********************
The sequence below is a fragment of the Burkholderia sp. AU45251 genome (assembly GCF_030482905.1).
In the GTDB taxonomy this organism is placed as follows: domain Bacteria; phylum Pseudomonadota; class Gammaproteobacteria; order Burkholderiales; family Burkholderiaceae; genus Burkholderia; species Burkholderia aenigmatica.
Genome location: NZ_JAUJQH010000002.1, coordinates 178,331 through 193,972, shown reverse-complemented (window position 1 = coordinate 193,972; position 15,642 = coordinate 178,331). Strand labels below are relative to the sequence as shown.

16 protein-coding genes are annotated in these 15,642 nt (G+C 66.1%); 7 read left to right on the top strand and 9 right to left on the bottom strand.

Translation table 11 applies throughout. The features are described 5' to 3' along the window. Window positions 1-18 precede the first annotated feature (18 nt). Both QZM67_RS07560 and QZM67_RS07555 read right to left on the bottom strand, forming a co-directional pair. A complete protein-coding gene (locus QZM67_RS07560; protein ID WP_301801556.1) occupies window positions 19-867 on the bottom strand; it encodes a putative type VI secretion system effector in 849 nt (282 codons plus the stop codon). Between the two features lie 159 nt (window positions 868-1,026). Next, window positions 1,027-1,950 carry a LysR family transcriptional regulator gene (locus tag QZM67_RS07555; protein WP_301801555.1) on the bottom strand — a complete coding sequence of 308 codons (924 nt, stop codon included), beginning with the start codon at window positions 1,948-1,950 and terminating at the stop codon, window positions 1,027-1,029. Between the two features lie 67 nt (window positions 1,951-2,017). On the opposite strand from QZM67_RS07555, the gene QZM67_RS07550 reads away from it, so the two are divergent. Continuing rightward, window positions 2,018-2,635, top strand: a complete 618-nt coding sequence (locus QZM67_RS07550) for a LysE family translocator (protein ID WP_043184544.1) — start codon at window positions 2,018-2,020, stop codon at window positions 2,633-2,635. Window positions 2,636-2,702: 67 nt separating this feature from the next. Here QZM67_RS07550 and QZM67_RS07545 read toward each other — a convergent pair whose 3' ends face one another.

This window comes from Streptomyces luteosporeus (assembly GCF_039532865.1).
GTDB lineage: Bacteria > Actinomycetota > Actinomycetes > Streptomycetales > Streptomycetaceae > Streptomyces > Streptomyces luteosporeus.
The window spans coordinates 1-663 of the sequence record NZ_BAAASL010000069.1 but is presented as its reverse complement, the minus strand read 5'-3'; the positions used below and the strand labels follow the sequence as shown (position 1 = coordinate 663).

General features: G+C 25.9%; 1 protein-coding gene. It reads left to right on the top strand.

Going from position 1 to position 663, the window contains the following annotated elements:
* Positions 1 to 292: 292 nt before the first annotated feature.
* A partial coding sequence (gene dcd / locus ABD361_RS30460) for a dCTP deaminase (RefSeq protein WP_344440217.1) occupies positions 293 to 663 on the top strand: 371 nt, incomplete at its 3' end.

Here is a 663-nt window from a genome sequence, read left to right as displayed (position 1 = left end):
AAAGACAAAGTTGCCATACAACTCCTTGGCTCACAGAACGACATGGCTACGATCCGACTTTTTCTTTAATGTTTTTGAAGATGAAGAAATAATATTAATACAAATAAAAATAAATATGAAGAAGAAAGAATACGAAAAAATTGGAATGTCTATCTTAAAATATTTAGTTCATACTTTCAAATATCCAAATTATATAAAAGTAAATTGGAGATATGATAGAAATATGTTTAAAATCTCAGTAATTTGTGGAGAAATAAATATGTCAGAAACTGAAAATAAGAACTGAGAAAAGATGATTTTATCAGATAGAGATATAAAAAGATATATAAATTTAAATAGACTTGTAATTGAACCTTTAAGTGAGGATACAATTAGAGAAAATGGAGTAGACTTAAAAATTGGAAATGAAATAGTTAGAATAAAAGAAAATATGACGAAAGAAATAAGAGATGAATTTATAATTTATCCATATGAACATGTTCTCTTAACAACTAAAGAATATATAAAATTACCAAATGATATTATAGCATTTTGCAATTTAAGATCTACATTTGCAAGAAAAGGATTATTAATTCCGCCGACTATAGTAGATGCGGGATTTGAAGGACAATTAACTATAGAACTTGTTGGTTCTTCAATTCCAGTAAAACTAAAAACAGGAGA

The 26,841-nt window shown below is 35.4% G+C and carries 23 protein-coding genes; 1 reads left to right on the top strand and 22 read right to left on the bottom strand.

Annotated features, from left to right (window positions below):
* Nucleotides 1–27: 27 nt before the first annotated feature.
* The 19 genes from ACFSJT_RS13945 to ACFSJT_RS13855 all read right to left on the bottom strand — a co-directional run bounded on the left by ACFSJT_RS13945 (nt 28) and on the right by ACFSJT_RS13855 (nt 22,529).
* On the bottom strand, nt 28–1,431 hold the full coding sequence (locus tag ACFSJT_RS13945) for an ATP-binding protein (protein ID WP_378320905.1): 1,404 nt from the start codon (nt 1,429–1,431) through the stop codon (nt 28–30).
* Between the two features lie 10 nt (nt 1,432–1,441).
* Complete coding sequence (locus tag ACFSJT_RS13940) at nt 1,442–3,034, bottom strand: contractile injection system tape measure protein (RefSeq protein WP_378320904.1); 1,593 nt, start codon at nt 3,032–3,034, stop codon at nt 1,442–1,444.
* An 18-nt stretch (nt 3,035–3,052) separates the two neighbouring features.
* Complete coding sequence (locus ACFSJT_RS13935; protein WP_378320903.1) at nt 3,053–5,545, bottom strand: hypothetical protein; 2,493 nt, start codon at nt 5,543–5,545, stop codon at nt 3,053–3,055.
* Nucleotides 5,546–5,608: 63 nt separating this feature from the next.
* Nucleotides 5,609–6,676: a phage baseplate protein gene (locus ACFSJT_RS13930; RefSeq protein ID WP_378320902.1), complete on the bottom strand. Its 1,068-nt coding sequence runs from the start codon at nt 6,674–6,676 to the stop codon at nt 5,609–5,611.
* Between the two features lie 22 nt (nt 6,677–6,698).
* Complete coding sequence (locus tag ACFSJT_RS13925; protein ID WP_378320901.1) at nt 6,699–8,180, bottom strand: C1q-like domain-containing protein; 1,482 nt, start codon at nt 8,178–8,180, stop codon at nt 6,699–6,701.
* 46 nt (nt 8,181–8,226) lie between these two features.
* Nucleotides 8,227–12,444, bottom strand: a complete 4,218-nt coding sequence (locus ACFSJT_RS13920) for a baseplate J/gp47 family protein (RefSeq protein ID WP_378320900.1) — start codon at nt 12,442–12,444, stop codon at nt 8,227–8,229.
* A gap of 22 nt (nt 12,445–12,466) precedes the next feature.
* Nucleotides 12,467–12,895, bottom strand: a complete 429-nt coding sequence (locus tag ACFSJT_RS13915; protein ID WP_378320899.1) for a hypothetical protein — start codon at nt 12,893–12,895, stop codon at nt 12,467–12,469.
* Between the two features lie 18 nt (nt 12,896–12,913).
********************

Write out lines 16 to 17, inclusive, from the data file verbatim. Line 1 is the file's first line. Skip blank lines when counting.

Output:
Annotated features, from left to right (window positions below):
* Nucleotides 1–27: 27 nt before the first annotated feature.